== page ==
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Airlines Hiring "Very Substandard" Pilots

The first officer of US Airways Flight 1549, whose crew demonstrated remarkable skill in saving the lives of everyone on board after making an emergency landing in the Hudson River earlier this year, says the airline industry is accepting pilots whose qualifications are the bare minimum accepted by the FAA - standards some critics say aren't high enough.

The comments come on the heels of National Transportation Safety Board testimony last month which revealed that a series of critical errors by the captain and co-pilot preceded the crash of the twin engine turboprop on February 12, killing 50 people.

Critics are focusing their attention on pilot training and working conditions.

In a review of NTSB accident records, USA Today yesterday revealed that in most serious accidents over the past decade, pilots who had a history of failing skills and performance tests were at the controls.

Most of these accidents involved smaller regional airlines, which account for roughly half of all domestic flights.

"Well, the general pilot qualification level is certainly a concern for us in the industry right now," First Officer Jeff Skiles told Early Show anchor Maggie Rodriguez. "We've never really had to be hiring entry level pilots at the FAA minimums before.

"In the past it's been a very attractive career for people to join, and the airlines, even the regional airlines, have been able to select from a very qualified applicant pool. That's not happening any more, and we're having to hire down to the FAA minimums, which most pilots have always considered to be very substandard."

Skiles also confirmed the complaints of other pilots about working conditions. Many are forced to work grueling schedules with little sleep between shifts and low pay. Testimony at last month's NTSB hearing into the Buffalo crash of Colgan Air Flight 3407 revealed that pilots can work as long as 16 hours straight, with as little as 4 or 5 hours of sleep, before getting back into the cockpit.

"That is true," Skiles said. "The current fatigue rest rules are less restrictive than truck drivers work under. Once you've been on duty for 13 hours, you are about 500 percent more likely to make an error, and once you've been on duty for 16 hours, you have the response rate of somebody who is legally drunk.

"This is a concern for all of us," he said, "and what we're trying to do is have Congress actually propose legislation to lower the flight duty regulations that we work under."

Skiles said that most pilots in the regional carrier industry are "very experienced and very qualified," but that having a skilled operator in the pilot's seat is on a case-by-case basis.

"There are cracks in the system," he told Rodriguez.

Testimony at the NTSB hearing on the crash indicated the flight's captain may not have had hands-on training on a critical cockpit safety system. The cockpit voice recorder showed the co-pilot describing her lack of experience flying in icy weather not long before the crash.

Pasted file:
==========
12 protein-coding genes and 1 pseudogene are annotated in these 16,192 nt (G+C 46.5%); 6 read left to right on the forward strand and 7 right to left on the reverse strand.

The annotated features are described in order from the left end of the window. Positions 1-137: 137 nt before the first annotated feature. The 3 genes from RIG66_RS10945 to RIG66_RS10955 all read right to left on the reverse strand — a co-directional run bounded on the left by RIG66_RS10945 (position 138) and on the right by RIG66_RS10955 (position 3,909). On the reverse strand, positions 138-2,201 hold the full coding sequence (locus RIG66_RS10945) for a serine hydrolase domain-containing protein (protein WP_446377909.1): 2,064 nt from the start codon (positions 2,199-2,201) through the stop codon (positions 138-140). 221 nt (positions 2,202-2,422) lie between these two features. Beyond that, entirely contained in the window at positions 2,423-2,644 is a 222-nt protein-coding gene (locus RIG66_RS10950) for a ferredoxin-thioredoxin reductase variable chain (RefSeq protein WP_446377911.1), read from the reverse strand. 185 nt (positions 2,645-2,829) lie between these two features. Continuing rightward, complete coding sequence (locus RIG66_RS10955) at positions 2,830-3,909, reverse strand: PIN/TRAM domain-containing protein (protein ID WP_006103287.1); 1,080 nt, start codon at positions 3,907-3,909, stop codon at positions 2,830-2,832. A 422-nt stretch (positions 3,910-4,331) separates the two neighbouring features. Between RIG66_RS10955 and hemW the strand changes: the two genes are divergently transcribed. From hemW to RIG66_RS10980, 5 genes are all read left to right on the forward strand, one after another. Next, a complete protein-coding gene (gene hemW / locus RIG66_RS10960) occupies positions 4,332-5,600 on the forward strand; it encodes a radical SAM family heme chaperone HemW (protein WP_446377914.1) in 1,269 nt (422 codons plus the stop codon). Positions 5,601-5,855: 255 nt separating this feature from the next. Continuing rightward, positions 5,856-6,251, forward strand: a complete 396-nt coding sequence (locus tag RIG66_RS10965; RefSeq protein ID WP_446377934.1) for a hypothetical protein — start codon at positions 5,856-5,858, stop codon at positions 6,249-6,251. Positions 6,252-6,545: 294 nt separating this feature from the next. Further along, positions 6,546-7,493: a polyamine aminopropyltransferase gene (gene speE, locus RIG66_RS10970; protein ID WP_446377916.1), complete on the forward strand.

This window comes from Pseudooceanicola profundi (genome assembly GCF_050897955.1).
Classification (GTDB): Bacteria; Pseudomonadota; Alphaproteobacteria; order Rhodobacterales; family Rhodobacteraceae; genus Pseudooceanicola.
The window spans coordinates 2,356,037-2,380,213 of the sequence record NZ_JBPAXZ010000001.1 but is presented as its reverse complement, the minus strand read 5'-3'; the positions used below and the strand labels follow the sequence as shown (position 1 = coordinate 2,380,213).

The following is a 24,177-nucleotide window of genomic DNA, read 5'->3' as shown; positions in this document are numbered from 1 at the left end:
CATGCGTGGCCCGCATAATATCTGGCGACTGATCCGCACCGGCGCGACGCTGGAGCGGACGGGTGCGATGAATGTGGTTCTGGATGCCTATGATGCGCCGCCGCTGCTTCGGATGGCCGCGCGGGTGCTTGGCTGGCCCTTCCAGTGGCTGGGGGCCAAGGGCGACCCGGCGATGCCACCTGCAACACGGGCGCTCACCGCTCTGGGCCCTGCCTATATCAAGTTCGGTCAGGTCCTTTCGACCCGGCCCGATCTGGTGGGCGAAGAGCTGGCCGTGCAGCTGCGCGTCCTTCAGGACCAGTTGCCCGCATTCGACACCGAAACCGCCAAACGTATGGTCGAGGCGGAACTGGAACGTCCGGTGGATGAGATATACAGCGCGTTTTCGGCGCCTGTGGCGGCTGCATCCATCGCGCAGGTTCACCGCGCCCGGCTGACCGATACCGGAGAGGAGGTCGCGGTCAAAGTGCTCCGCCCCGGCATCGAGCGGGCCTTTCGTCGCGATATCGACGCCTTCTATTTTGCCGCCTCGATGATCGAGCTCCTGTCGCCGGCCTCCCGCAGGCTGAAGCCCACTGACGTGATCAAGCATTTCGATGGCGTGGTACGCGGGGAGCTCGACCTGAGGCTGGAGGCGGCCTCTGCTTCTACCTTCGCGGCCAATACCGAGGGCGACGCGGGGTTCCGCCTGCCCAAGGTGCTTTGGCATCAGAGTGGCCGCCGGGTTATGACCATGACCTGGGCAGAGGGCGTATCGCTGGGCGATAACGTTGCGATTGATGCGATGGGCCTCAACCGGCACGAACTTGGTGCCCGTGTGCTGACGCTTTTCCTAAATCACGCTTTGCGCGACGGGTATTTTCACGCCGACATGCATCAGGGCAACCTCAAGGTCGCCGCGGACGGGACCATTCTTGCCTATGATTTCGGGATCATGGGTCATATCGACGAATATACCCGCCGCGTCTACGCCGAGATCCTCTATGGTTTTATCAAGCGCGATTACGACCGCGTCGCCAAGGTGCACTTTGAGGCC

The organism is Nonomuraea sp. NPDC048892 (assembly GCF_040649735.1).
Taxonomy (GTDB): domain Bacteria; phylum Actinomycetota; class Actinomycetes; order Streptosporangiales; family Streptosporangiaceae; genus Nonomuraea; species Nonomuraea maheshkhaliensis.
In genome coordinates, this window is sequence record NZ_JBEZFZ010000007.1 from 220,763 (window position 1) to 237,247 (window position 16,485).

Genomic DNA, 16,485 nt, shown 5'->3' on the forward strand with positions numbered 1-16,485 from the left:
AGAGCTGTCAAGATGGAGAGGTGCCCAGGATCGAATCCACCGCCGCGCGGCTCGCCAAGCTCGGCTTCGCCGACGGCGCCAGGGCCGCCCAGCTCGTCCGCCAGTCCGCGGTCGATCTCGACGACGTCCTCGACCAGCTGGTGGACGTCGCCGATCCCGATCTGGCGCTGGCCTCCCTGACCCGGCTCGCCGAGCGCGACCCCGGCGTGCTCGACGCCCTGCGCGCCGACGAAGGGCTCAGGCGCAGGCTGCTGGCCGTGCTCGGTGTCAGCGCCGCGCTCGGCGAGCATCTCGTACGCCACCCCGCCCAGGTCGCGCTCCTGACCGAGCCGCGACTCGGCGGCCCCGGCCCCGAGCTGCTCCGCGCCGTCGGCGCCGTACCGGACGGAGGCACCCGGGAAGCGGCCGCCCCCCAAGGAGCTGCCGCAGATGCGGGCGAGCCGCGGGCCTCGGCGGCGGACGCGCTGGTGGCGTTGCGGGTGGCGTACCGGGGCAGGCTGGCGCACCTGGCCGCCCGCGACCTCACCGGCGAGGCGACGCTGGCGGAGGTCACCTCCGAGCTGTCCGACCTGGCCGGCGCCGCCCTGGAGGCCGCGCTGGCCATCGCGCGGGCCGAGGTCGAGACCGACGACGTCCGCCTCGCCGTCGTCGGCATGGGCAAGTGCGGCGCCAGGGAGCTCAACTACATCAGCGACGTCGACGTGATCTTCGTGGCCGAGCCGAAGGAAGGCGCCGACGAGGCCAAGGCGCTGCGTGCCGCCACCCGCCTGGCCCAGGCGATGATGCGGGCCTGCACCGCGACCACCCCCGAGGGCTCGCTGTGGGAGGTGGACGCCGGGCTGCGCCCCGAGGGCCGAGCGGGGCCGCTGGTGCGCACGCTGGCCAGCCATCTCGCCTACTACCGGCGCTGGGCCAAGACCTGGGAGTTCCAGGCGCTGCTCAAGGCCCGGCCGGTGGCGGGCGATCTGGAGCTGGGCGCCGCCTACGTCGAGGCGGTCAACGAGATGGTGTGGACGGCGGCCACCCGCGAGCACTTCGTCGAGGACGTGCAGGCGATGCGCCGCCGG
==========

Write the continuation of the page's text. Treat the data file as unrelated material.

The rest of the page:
At a House hearing in February, Skiles noted that when he began at US Air, the company required several thousand hours of flying time just to gain an interview for a pilot job. "New pilots in the jet aircraft of our affiliate airlines have 300 hours," he said. "It is certainly in the interest of the traveling public to have experienced crews in the cockpit."

Skiles says that the FAA needs to raise the minimum requirements to what he calls "real world levels."

Skiles also testified that, because of the economic turmoil facing the airline industry over the last several years has hit pilots hard. his salary has been reduced in half, and he's lost his pension.

"Many pilots like Captain Sullenberger and myself have had to split their focus from the airline piloting profession and develop alternative businesses or careers," Skiles said. "I myself am a general contractor. For the last 6 years, I have worked 7 days a week between my two jobs just to maintain a middle class standard of living."

The result, Skiles testified, is that experienced pilots are leaving the industry for other, more lucrative career fields, and are being replaced with inexperienced pilots.

In response to the outcry about pilot qualifications, U.S. officials have said they plan to increase inspection of pilot training programs at regional airlines.

In a statement Tuesday Transportation Secretary Ray LaHood and Federal Aviation Administrator Randy Babbitt said they will also hold a summit meeting with the airline industry next week to seek better pilot training and other safety improvements.

Babbitt said it was clear from the crash of a regional airliner near Buffalo, New York, in February that safety needs to be improved.

For more info:

  • Air Line Pilots Association, International
  • Regional Airlines Association
  • Testimony of Jeffrey Skiles Before the House Transportation and Infrastructure Subcommittee on Aviation (2/24/09)
  • National Transportation Safety Board's recent three-day hearing into the Feb. 12 crash near Buffalo that killed 50 people
  • Senate Commerce, Science and Transportation Committee hearing on pilot fatigue (6/10/09)